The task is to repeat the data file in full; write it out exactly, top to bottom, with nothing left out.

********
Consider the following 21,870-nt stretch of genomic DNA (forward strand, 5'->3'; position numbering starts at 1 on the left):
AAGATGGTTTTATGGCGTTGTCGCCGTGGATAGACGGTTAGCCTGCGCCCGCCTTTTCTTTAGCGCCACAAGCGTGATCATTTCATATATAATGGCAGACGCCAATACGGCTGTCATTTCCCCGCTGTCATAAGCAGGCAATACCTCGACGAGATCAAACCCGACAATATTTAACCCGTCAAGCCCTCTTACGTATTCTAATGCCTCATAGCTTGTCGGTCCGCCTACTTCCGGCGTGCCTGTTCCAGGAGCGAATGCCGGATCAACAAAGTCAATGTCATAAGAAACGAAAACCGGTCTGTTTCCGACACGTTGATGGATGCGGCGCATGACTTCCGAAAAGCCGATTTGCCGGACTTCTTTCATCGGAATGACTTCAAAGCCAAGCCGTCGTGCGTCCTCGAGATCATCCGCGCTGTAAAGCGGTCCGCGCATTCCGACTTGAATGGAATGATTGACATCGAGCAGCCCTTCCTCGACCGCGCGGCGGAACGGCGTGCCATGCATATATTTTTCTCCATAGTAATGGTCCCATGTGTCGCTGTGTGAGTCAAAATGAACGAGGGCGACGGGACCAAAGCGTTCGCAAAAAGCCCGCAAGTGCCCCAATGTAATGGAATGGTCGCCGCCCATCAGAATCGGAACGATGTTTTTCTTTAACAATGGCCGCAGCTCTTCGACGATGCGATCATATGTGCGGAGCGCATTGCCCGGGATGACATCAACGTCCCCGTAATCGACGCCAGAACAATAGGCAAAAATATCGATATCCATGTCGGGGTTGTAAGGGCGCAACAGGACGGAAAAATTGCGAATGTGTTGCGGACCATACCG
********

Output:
Consider the following 21,870-nt stretch of genomic DNA (forward strand, 5'->3'; position numbering starts at 1 on the left):
AAGATGGTTTTATGGCGTTGTCGCCGTGGATAGACGGTTAGCCTGCGCCCGCCTTTTCTTTAGCGCCACAAGCGTGATCATTTCATATATAATGGCAGACGCCAATACGGCTGTCATTTCCCCGCTGTCATAAGCAGGCAATACCTCGACGAGATCAAACCCGACAATATTTAACCCGTCAAGCCCTCTTACGTATTCTAATGCCTCATAGCTTGTCGGTCCGCCTACTTCCGGCGTGCCTGTTCCAGGAGCGAATGCCGGATCAACAAAGTCAATGTCATAAGAAACGAAAACCGGTCTGTTTCCGACACGTTGATGGATGCGGCGCATGACTTCCGAAAAGCCGATTTGCCGGACTTCTTTCATCGGAATGACTTCAAAGCCAAGCCGTCGTGCGTCCTCGAGATCATCCGCGCTGTAAAGCGGTCCGCGCATTCCGACTTGAATGGAATGATTGACATCGAGCAGCCCTTCCTCGACCGCGCGGCGGAACGGCGTGCCATGCATATATTTTTCTCCATAGTAATGGTCCCATGTGTCGCTGTGTGAGTCAAAATGAACGAGGGCGACGGGACCAAAGCGTTCGCAAAAAGCCCGCAAGTGCCCCAATGTAATGGAATGGTCGCCGCCCATCAGAATCGGAACGATGTTTTTCTTTAACAATGGCCGCAGCTCTTCGACGATGCGATCATATGTGCGGAGCGCATTGCCCGGGATGACATCAACGTCCCCGTAATCGACGCCAGAACAATAGGCAAAAATATCGATATCCATGTCGGGGTTGTAAGGGCGCAACAGGACGGAAAAATTGCGAATGTGTTGCGGACCATACCG